Monday, August 13, 2007

The Best Steak Frites in Paris

Steak frites is enough of a Paris institution that Le Relais de Venise serves nothing else. You are handed a menu with almost no choices on it, and are asked whether you want your steak cooked rare or some other, presumably perverse, level of doneness. (They're good about asking and they even tolerate well-done requests without scoffing, a sure sign they're accustomed to serving Americans.)

Le Sèvero is a meat restaurant of the highest order, one with a brilliant wine list, a charming owner, a skilled or at least attentive chef and an overall. There is entrecôte on the menu, but after seeing the massive côtes de boeuf (for two), a friend and I opted for that. It was simply too gorgeous to pass up. Roasted, then sliced in the kitchen, served with the bone in, it came blood rare, beautifully marbled and delicious. (No one asked how we wanted it cooked, and this was common. Many Parisian restaurants assume you will take your steak “saignant,” which is seen as correct and translates as underdone. If you want it medium-rare, say “à point,” pronounced “ah pwan.”)

Those who are looking for a slightly more balanced meal might head over to the 11th arrondissment and Le Bistro Paul Bert. The steak (entrecôte) frites was perfectly Parisian, the meat cooked saignant and therefore a tad chewy — which is appropriate — but super flavorful, and the fries just right. Beef cheeks braised in red wine, a real peasant dish, was served in a pot and quite fine, as was monkfish (lotte) with more delicious potatoes, these mashed. A plate of tender, bloody, absolutely stunning squab stole the show, served with a puree of turnips and parsnips.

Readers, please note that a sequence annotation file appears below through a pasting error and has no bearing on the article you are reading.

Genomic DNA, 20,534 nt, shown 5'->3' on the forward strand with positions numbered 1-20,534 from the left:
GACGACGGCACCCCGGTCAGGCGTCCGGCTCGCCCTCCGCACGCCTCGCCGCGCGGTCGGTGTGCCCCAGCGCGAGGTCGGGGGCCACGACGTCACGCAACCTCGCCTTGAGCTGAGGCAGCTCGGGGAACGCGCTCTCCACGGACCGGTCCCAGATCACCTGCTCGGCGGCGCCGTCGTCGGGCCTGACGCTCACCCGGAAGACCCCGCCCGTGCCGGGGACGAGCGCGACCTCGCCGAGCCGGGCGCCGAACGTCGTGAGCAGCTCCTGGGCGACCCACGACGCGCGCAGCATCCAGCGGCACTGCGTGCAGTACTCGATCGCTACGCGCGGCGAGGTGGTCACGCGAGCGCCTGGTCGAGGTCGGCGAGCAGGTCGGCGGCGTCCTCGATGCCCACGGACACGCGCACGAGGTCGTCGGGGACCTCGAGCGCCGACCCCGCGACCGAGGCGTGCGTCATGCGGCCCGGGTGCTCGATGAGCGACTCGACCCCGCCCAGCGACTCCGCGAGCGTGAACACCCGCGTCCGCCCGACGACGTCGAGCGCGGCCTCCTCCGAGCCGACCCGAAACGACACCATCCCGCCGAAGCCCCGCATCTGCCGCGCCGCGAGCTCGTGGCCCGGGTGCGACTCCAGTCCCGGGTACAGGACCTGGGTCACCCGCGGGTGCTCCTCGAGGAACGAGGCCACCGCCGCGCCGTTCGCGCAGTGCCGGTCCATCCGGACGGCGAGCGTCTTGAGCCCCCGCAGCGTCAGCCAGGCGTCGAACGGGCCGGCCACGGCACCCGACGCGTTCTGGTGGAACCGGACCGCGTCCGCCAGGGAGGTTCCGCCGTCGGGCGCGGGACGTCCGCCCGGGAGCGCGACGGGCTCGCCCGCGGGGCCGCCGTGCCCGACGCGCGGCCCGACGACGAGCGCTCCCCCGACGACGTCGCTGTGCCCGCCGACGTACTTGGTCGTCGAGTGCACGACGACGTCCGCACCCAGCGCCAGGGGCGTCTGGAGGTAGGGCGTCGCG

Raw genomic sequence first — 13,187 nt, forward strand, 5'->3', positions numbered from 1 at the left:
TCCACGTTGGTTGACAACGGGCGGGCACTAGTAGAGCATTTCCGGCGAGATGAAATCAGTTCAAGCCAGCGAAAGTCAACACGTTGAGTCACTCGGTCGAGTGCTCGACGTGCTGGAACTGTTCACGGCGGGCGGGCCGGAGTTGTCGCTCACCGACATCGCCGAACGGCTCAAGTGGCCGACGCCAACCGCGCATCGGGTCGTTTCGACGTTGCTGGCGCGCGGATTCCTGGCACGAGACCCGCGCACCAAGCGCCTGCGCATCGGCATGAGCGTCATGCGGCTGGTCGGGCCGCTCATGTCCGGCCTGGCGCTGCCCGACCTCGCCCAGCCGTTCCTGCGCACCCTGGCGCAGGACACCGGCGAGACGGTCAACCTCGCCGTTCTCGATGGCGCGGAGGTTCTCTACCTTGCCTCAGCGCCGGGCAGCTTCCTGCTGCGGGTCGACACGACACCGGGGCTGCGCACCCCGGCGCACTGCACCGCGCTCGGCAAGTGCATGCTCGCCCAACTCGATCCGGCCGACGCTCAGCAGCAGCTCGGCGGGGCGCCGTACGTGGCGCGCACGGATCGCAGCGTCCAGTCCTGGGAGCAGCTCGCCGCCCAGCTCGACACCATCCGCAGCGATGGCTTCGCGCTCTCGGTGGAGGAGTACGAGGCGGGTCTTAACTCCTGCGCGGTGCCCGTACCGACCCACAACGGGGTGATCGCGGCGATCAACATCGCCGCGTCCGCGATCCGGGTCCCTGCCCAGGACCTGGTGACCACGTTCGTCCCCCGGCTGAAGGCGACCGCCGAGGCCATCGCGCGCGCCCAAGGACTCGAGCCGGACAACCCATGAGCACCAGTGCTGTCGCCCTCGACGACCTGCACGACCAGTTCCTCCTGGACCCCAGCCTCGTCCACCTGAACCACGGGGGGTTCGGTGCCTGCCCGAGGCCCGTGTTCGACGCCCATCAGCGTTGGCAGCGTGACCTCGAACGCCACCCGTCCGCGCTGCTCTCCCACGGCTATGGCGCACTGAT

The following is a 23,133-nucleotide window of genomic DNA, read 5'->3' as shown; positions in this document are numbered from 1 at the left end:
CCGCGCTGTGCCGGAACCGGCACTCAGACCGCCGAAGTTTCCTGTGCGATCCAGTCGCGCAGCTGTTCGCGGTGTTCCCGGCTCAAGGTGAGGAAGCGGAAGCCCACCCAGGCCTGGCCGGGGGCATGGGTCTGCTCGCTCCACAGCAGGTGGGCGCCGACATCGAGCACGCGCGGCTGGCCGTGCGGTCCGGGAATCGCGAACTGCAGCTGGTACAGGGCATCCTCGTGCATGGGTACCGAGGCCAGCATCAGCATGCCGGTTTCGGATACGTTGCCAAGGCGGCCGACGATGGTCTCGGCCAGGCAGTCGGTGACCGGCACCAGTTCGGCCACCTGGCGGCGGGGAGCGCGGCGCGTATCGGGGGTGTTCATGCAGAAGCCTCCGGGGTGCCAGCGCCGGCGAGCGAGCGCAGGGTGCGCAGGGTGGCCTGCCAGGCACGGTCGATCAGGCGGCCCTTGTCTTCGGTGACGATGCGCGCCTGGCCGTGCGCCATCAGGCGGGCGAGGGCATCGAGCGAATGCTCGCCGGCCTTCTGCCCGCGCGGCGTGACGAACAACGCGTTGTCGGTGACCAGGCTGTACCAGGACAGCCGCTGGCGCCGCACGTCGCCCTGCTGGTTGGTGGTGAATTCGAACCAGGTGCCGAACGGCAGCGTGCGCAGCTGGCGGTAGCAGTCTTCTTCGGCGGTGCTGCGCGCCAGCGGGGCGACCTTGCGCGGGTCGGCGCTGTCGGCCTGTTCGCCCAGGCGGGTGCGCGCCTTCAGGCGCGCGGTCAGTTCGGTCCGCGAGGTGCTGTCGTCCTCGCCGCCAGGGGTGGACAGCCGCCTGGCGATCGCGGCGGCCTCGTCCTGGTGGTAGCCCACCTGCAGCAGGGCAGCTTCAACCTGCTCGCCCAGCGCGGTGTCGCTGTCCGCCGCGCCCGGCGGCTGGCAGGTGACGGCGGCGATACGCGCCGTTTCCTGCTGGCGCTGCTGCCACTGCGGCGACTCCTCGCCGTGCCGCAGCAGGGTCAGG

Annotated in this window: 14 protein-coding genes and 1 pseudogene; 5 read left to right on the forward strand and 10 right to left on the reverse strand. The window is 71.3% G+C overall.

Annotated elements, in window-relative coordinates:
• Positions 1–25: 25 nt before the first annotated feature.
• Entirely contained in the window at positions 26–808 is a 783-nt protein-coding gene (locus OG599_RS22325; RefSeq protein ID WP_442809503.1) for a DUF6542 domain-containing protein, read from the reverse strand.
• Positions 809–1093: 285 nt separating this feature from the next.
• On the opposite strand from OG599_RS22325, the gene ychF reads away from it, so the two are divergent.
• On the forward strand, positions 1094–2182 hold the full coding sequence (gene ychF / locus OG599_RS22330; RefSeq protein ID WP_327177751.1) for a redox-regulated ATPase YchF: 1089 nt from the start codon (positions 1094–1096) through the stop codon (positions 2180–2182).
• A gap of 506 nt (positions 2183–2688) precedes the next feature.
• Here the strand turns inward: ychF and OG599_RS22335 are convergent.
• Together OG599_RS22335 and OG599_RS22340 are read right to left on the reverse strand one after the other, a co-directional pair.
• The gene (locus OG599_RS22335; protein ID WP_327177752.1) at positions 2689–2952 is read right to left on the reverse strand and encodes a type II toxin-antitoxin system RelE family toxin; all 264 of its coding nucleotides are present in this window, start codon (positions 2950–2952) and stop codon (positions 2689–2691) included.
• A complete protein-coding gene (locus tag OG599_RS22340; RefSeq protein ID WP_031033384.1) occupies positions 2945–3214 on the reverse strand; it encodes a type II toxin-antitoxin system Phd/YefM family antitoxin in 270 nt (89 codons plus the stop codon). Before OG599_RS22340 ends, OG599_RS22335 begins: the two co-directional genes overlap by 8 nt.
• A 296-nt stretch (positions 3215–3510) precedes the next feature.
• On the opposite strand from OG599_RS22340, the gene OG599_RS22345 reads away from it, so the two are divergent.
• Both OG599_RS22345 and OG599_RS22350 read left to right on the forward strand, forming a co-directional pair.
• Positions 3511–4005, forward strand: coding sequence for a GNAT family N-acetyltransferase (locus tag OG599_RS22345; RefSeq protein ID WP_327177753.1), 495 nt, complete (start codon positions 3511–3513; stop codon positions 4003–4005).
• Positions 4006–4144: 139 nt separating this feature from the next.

Chez Georges is a perfectly preserved 1920s bistro. The specialty, when it comes to beef, is rib roast — you can get an entrecôte, but the standing rib is the beef they do best — and it's served with an over-the-top potato gratin. Many of the other dishes are standard old-fashioned bistro fare with above average execution: frogs' legs, herring, eggs poached in wine, jambon persillé, hachis Parmentier (a classy and delicious version of shepherd's pie), fried pig's foot, head cheese and so on. The cheese plate, from Marie Quatrehomme, was exemplary and worth the trip.

Finally there is Au Boeuf Couronné, in the 19th arrondissement. Once there, you won't regret it. Overall, the food is terrific. The meat options are myriad and confusing. There is entrecôte, rump, faux filet, onglet (hanger) and a few others. All were served with pommes soufflées, the balloon-like über-fries that take a little more effort to make but no more to eat, and are an absolute delight, making classic steak frites even a little bit better.


Thanks to adactio for the photo


Di Overton said...

You make my mouth water. I am off to Paris end September so will try out some of your recommendations.

°~*Le Quartier*~° said...

Oh great, thank you!
Can't wait to see your September posts. You always have great tips for design stuff in Paris!